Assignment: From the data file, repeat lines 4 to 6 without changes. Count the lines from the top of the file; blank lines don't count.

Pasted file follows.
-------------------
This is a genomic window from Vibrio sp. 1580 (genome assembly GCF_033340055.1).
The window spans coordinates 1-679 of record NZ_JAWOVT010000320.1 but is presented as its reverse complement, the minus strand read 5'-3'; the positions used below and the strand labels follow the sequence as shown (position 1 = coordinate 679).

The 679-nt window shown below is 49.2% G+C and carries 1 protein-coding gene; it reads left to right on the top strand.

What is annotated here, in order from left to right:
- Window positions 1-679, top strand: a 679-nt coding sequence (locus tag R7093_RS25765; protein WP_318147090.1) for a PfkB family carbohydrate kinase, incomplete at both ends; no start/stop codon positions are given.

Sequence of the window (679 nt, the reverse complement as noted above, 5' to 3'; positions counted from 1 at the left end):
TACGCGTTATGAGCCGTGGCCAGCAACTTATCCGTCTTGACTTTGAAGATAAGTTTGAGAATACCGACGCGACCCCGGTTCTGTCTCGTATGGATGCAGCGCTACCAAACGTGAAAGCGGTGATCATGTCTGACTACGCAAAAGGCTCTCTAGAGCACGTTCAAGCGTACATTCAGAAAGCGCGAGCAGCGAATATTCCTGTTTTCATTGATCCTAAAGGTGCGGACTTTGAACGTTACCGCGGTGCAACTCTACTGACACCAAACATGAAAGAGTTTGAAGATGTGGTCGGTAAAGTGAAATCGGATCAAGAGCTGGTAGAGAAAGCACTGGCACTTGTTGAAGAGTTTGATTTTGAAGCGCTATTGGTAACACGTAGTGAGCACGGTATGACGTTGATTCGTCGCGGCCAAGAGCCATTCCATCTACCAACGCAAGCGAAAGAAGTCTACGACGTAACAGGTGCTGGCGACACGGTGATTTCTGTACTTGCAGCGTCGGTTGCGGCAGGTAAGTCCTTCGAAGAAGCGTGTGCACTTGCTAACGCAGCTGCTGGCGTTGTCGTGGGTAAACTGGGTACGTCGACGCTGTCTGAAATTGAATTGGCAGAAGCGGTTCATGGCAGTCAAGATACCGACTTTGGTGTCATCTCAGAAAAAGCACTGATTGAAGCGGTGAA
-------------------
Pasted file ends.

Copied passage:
What is annotated here, in order from left to right:
- Window positions 1-679, top strand: a 679-nt coding sequence (locus tag R7093_RS25765; protein WP_318147090.1) for a PfkB family carbohydrate kinase, incomplete at both ends; no start/stop codon positions are given.

Sequence of the window (679 nt, the reverse complement as noted above, 5' to 3'; positions counted from 1 at the left end):